Recent reading & viewing

No Country for Old Men — I gave up on The Road about thirty pages in, but figured McCarthy deserved a second chance, so I grabbed this at the Detroit airport and read it on the flight home. I’d describe it as two-thirds of a good, but not great, novel.

My standards for literary greatness are somewhat ill-defined, but one of the things I look for is a story that I couldn’t have written, or, more exactly, that could only have been written by its actual author. Examples from the nearest bookshelf include John Crowley’s Little, Big, Leslie Marmon Silko’s Almanac of the Dead, and any randomly chosen Margo Lanagan short story. Cormac McCarthy, by contrast, seems like he’d be easy to mimic; the hardest part would be remembering which apostrophes to omit and which to keep (“dont,” “readin,” “dumbern,” but “let’s,” “they’d,” “I’m”).

Which is OK. I don’t need great; good is good enough, especially for airplane reading. But then we get to the other problem, which is that the ending doesn’t work. Brief plot summary: A hunter named Moss stumbles across the aftermath of a shootout between drug smugglers and finds a leather case full of hundred dollar bills. He takes the money and is soon on the run; chief among his pursuers is Chigurh, who’s like the Operative from Serenity, only Mexican. There’s also a sheriff named Bell whose main function is to bear witness to the carnage left in Chigurh’s wake and opine, in more eloquent language than I will use here, that he is too old for this shit. In the end, after much chasing around, Moss dies, Chigurh lives, and Bell retires. This is a reasonable conclusion, except for the way it happens—Moss, whose head we’ve been inside of for much of the novel, dies “offstage.” One paragraph he’s walking up the steps to a motel room. Two paragraphs later Sheriff Bell is arriving at the murder scene. Some paragraphs after that, Chigurh, who’s not the killer (another Mexican got to Moss first), sneaks in to retrieve the money. The novel then continues for another seventy pages or so, failing—to my satisfaction at least—to explain the omission of the final showdown between Moss and Chigurh that the first two hundred or so pages had seemed to promise.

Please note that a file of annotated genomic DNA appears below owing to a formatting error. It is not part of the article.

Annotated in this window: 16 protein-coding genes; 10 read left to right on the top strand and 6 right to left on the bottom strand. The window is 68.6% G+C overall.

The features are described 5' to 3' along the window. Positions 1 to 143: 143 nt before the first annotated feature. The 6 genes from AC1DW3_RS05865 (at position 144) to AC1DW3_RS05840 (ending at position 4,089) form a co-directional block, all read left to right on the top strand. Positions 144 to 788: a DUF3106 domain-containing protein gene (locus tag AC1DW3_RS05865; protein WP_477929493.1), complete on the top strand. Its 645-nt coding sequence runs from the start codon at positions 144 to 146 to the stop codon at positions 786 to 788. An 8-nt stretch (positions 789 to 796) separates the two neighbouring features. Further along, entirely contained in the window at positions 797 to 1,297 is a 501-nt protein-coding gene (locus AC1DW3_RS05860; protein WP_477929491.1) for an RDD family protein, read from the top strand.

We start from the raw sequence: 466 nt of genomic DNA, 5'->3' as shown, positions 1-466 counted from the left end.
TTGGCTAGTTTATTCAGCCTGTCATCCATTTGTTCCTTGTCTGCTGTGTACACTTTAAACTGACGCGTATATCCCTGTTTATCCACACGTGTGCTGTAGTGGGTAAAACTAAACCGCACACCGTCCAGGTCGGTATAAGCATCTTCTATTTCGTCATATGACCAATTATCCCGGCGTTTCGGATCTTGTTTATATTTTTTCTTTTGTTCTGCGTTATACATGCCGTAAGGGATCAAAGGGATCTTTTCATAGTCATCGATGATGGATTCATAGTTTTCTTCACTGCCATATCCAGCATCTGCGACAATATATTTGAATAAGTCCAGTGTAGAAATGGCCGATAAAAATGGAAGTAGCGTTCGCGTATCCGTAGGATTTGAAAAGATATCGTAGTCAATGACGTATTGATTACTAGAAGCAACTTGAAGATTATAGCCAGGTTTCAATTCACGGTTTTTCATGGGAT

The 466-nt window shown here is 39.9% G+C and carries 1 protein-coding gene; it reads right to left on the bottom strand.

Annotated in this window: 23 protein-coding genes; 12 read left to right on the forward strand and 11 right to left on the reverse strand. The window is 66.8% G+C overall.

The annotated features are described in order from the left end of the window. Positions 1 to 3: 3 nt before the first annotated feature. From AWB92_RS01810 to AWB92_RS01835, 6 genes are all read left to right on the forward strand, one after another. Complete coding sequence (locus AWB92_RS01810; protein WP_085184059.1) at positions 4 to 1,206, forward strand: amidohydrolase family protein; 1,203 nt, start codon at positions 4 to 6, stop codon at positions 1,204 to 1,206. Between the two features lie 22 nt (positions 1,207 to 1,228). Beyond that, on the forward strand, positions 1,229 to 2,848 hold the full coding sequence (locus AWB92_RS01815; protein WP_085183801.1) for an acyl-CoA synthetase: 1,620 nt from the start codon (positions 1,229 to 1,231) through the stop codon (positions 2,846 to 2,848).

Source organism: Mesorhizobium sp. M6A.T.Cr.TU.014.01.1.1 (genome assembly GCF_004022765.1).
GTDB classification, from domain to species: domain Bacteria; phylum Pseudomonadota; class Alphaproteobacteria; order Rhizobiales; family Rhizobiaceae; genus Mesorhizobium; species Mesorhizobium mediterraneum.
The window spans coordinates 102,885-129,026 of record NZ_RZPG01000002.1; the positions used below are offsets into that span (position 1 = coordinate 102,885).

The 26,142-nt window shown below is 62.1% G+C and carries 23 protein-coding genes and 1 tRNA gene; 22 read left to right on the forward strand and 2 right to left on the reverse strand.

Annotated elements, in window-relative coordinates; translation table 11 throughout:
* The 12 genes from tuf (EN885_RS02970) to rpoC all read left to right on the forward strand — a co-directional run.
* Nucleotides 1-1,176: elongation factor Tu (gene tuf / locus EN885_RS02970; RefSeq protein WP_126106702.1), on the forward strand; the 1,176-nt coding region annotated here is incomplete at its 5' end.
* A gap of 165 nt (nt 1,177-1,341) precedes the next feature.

I’m curious, now, to see how the movie handles things (please don’t spoil it for me); I suspect the ending will be different.

House, M.D. Since ER overstayed its welcome I’ve been leery of medical dramas, and I’ve never liked CSI, so you can see why I’d have skipped a show that promised to combine medical drama with CSI-style mystery solving. Lucky thing, ’cause now that I’ve belatedly discovered how great House is, I can watch the first four seasons commercial-free on DVD. Man that Hugh Laurie is good.

Charlie Jade This is an SF series set and filmed in South Africa. I found out about it at Norwescon a couple years ago, when I was slated to appear on a Sunday morning panel with the actor Jeffrey Pierce and the producer Robert Wertheimer; when only two audience members showed up, we sat around a table and just chatted for an hour. The series is currently airing in the U.S. on the SciFi channel, but they’re only showing each episode once, at an awkward time (5 PM Pacific on Fridays) and with zero promotion; I missed the pilot but caught the second episode, and was interested enough that I want to see the whole thing. Scarecrow Video has the first ten episodes on Region 7 PAL-DVD (I’ve got a Chinese DVD player that can handle this), but that’s only the first half of the first season; if it holds up, I’ll have to see if there’s a Canadian or British DVD shop that can hook me up with the rest.